500 Words (31-Day) Challenge by Jeff Goins

I am in. It’s a wonderful challenge: to write five hundred words or more a day. I say yes; but it will not be easy. Yet I am committed to it; because I want to win the race of blogging.Are we not told that determination is the key to success? Nothing worthwhile, Norman Vincent Peale taught me, comes easily in life.

I join the challenge with excitement and some worry; but I am in it.  One thing I love about it is I am part of a large community. A big one, indeed. We are all doing the same thing. Journeying together; and we will surely support each other on the way. I am sure it is going to be a transforming experience for me. On this first day I want to talk about a challenging and enriching experience I had today. I know you want to know what it is and how inspiring and challenging it is.
Let me start with what it is. I met a blind man today who, surprisingly, and all on his own, was able to put on his laptop, log onto a website and read what he wanted to read. Do not think that the stuff he read was written in Braille. It was not. It was written in normal English language alphabet. He did not end there; he went on to type a comment which he posted.
I found it incredible. If I had been told that a blind man could do such a feat, I would not have believed it; but I bore witness to it. I was present. It happened under my watchful eyes.
I had had no idea that Mr. Ngong Peter Tonain , for that was the man, or any other blind man was capable of such a feat. That afternoon, Mr. Tonain came to my office to talk about having space on my station to run a program for people with disabilities. As we chatted, the discussion shifted to the web. I expressed regret that he could not read what I had been posting on my site otherwise I would have given him my link. He was quick to remind me of the slogan which says ‘Disability is not inability’. He asked me to give him the link which I did unable to figure out how he intended to use it.
My first surprise was when he pulled out a lap top from the bag he was carrying. I had not known he was carrying a lap-top. He switched it on and within minutes, he was on my blog without anybody lending him a hand. As I stared at him in awe, he began to read. I watched and listened dumbfounded. It did not end there. He went on to the comment box and wrote a comment which he immediately posted.
Mr. Peter Ngong Tonain holds an MSc. from one of Cameroon’s best universities, the University of Buea. He is a brilliant man. He has submitted an application to join the teaching corps of the highly reputed Catholic University of Cameroon; and is awaiting consideration.
He has repeatedly made it clear that disability is not inability, stressing that there is nothing someone with sight can do that you cannot find some sightless person somewhere to do it. He said if he was admitted into the teaching corps of the Catholic University, he would teach, not in Braille, but like any other lecturer with perfect eyesight. He said he would use his lap-top and power point to do so.
The tendency of feeling sorry for people with disabilities ought to be discarded. They will tell you what they need is not sympathy or charity but understanding. Disability does not mean lack of ability. Some people prefer to call people with disabilities people with different abilities or people with special abilities.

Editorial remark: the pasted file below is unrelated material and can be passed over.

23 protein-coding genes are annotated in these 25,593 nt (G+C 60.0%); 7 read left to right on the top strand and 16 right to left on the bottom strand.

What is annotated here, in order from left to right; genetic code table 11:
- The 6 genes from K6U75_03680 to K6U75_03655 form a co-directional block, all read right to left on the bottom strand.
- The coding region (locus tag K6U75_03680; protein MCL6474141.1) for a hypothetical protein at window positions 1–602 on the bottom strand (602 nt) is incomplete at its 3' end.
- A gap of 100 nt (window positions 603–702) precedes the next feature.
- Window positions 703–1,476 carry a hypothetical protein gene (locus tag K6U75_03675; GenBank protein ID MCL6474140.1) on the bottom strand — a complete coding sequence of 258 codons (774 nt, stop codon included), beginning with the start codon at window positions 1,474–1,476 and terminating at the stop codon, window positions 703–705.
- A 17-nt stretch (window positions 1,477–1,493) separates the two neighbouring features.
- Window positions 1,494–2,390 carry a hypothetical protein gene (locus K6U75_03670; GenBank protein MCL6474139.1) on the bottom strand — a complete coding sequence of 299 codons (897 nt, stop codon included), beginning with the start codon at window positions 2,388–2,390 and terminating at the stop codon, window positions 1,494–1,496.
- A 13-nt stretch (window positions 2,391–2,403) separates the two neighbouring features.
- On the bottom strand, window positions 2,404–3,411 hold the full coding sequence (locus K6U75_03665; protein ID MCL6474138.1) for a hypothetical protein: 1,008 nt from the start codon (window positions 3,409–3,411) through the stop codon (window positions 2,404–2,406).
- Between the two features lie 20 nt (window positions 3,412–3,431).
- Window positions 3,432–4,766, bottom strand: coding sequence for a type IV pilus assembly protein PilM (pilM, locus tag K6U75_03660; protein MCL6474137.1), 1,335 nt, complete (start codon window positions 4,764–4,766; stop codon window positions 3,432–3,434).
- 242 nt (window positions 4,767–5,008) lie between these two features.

In an enabling environment they will exploit their potentials and make the most of their talents notwithstanding their inabilities. Like every other person, they are endowed with enormous potentials.
This incident with Peter has inspired and challenged me to become more aware of the enormous potential that God has endowed me with just like you. It has also dawned more on me that many of us sell ourselves short. We aim far below what we can shoot.
Now you have to ask yourself, if someone who cannot see like Mr. Tonain can do what he is able to do, is there any excuse for those of us who can see not to do marvels.
This is where the challenge comes in. There are many people with disabilities who have excelled in life. Yet, despite your able-body and your many talents, perhaps you sitting there doing nothing, and pitying yourself while your talents waste away. Thus the challenge for you is that you take the bull by the horns, set a lofty goal for yourself that will make you stand out and be counted and relentlessly pursue it until you achieve it.

4 thoughts on “500 Words (31-Day) Challenge by Jeff Goins

  1. Praise God! He writes straight on crooked lines. I feel very humble by the praises from Dr. Ngobs, but I due the Almighty all the Glory and Marvels that he He has been accomplishing in my life and will continue to do so to many persons via me; be they disabled or not.

  2. Incredible, is’nt it? I now see that I have been wasting the potential God has given me. Mr. Tonain is a great inspirer. We need such testimonies to wake us up from sleep. If Mr. Tonain has proven to us that disability is not inabiliyy, then we who have ability should also prove the world that God has given each and every one of us enormous potential by waking up from our slumber. A Minister in Cameroon once said,Cameroonians should wake up from sleep so that they can be given responsibility. They should stop crying foul that all important road projects are given to the Chinese when they cannot respect their deadlines. He was very right because we cannot put in one quarter of the whiteman’s ability and so we continue to lag behind.

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